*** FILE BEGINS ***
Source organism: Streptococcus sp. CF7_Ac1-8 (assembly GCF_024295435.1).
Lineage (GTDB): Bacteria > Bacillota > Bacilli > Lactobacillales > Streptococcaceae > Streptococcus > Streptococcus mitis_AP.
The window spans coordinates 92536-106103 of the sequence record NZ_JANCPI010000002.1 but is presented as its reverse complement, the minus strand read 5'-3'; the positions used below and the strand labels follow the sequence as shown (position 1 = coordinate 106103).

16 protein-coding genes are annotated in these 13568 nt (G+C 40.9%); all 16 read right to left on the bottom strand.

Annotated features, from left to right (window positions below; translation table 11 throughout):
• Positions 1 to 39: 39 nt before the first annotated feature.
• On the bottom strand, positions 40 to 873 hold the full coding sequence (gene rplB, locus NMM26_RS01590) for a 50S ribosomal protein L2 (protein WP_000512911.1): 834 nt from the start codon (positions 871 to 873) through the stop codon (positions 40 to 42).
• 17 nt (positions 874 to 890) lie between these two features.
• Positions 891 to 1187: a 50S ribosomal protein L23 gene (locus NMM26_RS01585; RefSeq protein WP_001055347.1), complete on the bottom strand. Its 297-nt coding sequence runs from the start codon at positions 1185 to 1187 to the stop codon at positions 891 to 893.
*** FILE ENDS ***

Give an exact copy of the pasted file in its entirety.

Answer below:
Source organism: Streptococcus sp. CF7_Ac1-8 (assembly GCF_024295435.1).
Lineage (GTDB): Bacteria > Bacillota > Bacilli > Lactobacillales > Streptococcaceae > Streptococcus > Streptococcus mitis_AP.
The window spans coordinates 92536-106103 of the sequence record NZ_JANCPI010000002.1 but is presented as its reverse complement, the minus strand read 5'-3'; the positions used below and the strand labels follow the sequence as shown (position 1 = coordinate 106103).

16 protein-coding genes are annotated in these 13568 nt (G+C 40.9%); all 16 read right to left on the bottom strand.

Annotated features, from left to right (window positions below; translation table 11 throughout):
• Positions 1 to 39: 39 nt before the first annotated feature.
• On the bottom strand, positions 40 to 873 hold the full coding sequence (gene rplB, locus NMM26_RS01590) for a 50S ribosomal protein L2 (protein WP_000512911.1): 834 nt from the start codon (positions 871 to 873) through the stop codon (positions 40 to 42).
• 17 nt (positions 874 to 890) lie between these two features.
• Positions 891 to 1187: a 50S ribosomal protein L23 gene (locus NMM26_RS01585; RefSeq protein WP_001055347.1), complete on the bottom strand. Its 297-nt coding sequence runs from the start codon at positions 1185 to 1187 to the stop codon at positions 891 to 893.